At the very end of winter and therefore on the eve of spring, the scientific and technical committees of the Phoenician Route met in Selinunte, Western Sicily, welcoming the addition of a Maltese partner.
Representing the cultural organisation Inizjamed, with its twenty-year history and active record in engaging and supporting intercultural exchange and dialogue in the Mediterranean through artistic collaboration, particularly in the fields of literature and translation, I was happy to contribute to the development of cultural cooperation in this region during meetings in and visits to archaeological and other heritage sites in Salinunte, Castelvetrano and Palermo.
In joining the route that addresses various impacts of tangible and intangible heritage of the Phoenicians on contemporary tourism in the Mediterranean, Inizjamed will be able to contribute to this positive dialogue through collaboration and exchange in the fields of the arts, research and cultural production. Following an earlier meeting in Melilla late in 2017, the meetings in Sicily took stock of progress achieved and set out future steps for the foreseeable future. Technical matters went hand in hand with significant reflections as well as anecdotes of particular relevance to the development of an international collaboration that tries to connect heritage, tourism and political exchange. Very ably and energetically led by Antonio Barone, director of the route, the group included Prof Giovanni Brizzi, as president and renowned expert in the field of heritage, Lebanese architect Rachid Chamoun, Toulouse-based French academic Jocelyne Napoli, sustainable tourism expert Enzo Finocchiaro, president of the Tunisian union of guides and Carthage expert Walid ben Cheihk Ahmed and last but not least, Prof Antonio Ruiz, a veritable authority on Iberian heritage.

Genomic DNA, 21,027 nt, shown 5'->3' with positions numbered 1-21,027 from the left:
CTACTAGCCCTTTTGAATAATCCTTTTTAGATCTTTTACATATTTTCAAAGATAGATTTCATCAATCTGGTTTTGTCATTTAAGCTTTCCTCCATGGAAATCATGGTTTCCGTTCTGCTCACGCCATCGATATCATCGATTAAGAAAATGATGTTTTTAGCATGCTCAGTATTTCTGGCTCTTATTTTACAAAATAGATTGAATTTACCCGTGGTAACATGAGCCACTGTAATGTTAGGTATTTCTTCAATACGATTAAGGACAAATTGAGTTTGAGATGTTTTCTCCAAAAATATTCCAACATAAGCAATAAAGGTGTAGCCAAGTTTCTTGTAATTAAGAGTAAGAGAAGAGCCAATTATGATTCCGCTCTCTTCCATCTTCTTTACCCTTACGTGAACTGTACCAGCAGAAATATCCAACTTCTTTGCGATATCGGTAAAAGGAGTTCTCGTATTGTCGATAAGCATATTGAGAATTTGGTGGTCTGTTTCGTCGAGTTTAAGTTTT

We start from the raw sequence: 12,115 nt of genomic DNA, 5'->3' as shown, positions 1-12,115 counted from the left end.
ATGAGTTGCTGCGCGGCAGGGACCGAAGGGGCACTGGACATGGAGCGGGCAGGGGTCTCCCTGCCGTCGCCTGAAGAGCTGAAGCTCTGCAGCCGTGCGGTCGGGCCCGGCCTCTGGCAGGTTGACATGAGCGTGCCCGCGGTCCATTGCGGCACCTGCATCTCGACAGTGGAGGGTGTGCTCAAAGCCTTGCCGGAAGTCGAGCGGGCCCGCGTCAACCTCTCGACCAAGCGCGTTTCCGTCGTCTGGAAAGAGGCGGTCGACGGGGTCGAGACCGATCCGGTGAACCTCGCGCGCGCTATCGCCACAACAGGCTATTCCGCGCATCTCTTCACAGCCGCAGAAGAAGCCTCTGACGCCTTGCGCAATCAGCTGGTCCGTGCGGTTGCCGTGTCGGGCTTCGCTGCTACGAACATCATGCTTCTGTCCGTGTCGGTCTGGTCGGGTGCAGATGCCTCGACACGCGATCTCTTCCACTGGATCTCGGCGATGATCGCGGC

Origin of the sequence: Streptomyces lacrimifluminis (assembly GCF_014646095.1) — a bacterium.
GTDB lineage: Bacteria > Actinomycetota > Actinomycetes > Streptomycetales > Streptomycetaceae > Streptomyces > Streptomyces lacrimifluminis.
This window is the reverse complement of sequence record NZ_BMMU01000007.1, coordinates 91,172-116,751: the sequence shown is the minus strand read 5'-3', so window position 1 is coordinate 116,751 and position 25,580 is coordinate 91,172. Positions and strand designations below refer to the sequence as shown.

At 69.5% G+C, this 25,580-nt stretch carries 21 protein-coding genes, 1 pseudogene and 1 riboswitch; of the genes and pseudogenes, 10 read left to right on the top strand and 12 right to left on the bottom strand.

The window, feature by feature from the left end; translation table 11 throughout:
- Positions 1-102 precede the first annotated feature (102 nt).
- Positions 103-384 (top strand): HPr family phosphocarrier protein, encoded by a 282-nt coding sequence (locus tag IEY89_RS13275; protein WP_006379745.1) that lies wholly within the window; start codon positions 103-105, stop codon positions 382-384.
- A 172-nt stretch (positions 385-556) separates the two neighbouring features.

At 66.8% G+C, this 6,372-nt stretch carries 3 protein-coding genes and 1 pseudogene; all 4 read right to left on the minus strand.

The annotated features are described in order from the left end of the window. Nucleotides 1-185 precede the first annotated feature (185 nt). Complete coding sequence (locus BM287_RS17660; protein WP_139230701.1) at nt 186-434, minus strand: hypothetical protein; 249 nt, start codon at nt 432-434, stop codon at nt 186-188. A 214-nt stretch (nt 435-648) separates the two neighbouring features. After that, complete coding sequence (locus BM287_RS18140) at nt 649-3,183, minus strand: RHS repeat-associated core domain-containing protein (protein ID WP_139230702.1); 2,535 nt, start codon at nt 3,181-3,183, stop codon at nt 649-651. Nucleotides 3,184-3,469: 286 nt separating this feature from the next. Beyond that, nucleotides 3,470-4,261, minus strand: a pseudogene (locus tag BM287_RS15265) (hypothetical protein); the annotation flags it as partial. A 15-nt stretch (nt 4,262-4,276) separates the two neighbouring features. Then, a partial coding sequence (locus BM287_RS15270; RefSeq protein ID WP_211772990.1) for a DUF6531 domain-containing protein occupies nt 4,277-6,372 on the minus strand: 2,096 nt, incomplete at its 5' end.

Current contexts, including the Council of Europe routes, of which the Phoenician route is one of the more productive, the European Year of Cultural Heritage 2018 designated by the European Union, the European Capital of Culture in Malta and Palermo as Italian Capital of Culture provided interesting frames for discussion and promised exciting prospects for future collaboration within the Mediterranean sphere. The third anniversary of the terrorist attacks on the Bardo Museum in Tunis, the challenges faced by the various cultural sectors in Europe and the Mediterranean in the midst of ongoing economic and financial difficulties, and the cultural and social deficit and detachment experienced by national and regional institutions with regard to citizens of particular territories and migrants across and to cities in and around Europe and the Mediterranean, offered a healthy dose of realism and call to serious and sustained reflections and actions through cultural means.
Future actions in the immediate future include the strengthening of the network and its partners including further collaboration with and in Malta.